Teens exchange video-game controllers for Kendama toy
By Chris Ramirez
Published: Tuesday, March 13, 2012
Things are, quite literally, clicking for Anthony Paladino, 18, these days.
Spring break is less than a month away, and he was told recently he'd be playing third base for Mt. Lebanon High School's baseball team.
And that's not all that has him and scores of other kids in the neighborhood cranked.
Mt. Lebo is going crazy for kendama.
Whenever you see Paladino and Reese Eckenrode, both seniors, in the hallways between classes, chances are, a chorus of "clicks" and "clacks" is echoing in the background. At bus stops, on street corners, in parks, they're "Airplaning," "Lighthousing" and "UFOing," all wrist-bending kendama tricks.
"It's basically a healthier version of PlayStation," says Eckenrode, 17, effortlessly flicking a wooden lime-green ball into the air and balancing it atop a spike not much wider than a pencil.
Kendama builds on the old cup-and-ball game kids played generations ago, featuring a ball tethered to a wooden shaft. But that's where the aesthetic similarities end.
The kendama stick is fitted with three different-size-cups, upon which players try to flip and land the ball.
Theories abound as to how and where the game started, although most people believe its roots are traced to Japan. Others say it was developed in 16th-century France, influenced by bilboquet.
Still, there are those who think it originated in Greece, China, Peru or even the Canadian Arctic. And, at least one Native American tribe, the Mojave, is said to have used a similar object during courtship rituals.
Today's kendama has evolved as a competitive game, one that has spawned scores of funky videos of players kicking kendama tricks, often to sick high-tempo beats.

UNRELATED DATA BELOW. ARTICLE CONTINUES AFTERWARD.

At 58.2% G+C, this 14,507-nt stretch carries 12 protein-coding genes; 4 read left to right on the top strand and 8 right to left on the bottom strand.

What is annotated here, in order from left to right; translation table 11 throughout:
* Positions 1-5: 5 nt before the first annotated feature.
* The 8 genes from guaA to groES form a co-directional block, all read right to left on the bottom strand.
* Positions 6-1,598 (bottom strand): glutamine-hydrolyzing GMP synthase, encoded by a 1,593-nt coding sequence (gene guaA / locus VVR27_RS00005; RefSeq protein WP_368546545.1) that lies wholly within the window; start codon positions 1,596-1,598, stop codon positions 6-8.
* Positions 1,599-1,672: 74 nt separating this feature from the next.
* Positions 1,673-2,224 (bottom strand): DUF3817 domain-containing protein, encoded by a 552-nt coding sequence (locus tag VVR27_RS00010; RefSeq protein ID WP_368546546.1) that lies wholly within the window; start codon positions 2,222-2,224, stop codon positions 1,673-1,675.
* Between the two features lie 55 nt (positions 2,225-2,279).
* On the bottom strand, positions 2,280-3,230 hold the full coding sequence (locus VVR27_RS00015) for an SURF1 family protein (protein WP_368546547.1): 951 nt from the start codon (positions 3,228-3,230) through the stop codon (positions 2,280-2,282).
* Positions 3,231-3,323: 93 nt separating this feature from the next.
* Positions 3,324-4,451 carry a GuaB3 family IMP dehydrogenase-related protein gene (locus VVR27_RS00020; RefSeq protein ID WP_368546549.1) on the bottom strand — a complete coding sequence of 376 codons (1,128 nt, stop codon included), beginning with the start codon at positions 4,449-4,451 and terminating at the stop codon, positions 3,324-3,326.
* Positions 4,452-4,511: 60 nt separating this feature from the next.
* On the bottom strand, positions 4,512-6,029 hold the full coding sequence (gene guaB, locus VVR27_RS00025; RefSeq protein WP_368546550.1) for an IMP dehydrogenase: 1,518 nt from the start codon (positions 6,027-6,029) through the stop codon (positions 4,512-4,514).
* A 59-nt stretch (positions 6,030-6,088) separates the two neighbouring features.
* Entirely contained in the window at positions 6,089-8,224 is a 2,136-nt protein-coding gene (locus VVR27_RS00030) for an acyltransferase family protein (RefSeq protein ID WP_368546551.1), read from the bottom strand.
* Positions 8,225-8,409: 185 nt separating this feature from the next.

"I swear I used it three hours a day when I first started," Paladino says.
While it's not likely adolescents will put down their video-game controllers anytime soon, more of them apparently are switching to kendama wood, particularly in the Pittsburgh suburbs, says Jeremy Stephenson of Kendama USA, the governing body of the game in America.
Several kendama devices have been confiscated at Jefferson Middle School in Mt. Lebanon in recent weeks, but Cissy Bowman, a spokeswoman for the school district, says they are not the subject of districtwide bans. But, like any other noneducational device, they can be confiscated if a teacher finds them disruptive or inappropriate for class, she says.
Mt. Lebanon High School hosted a tournament on a Saturday last month.
Competitions often are played in bracket-style tournaments. Competitors receive a list of predetermined maneuvers or tricks to do in a set amount of time. The one to complete the tricks without a mistake in the shortest amount of time wins.
Zack Yourd was a ninth-grader when his brother's friend, Colin Sander, introduced him to kendama. At the time, few people in Pittsburgh had heard of it.
Today, Yourd, 18, is a kendama pro.
"With this, you're learning how to balance, dexterity and hand-eye coordination," says Yourd, a freshman at Penn State. "It's so much better than having a kid sitting in front of a screen playing video games all day.
"There's way worse stuff out there for kids to be addicted to."
Kendamas can be purchased online at www.kendamausa.com and in area Learning Express stores.
Popular kendama tricks
Around the World: Landing the ball on the big cup, then onto the little cup, then onto the tower, then onto the spike
Around Japan: Landing the ball on the big cup, then on the little cup, then onto the spike
Earth Spin: Planting the ball on the spike, flipping it back onto the spike
Lighthouse: Balancing the tower on top of the ball
Airplane: Swinging the kendama stick to land on the spike while holding the ball
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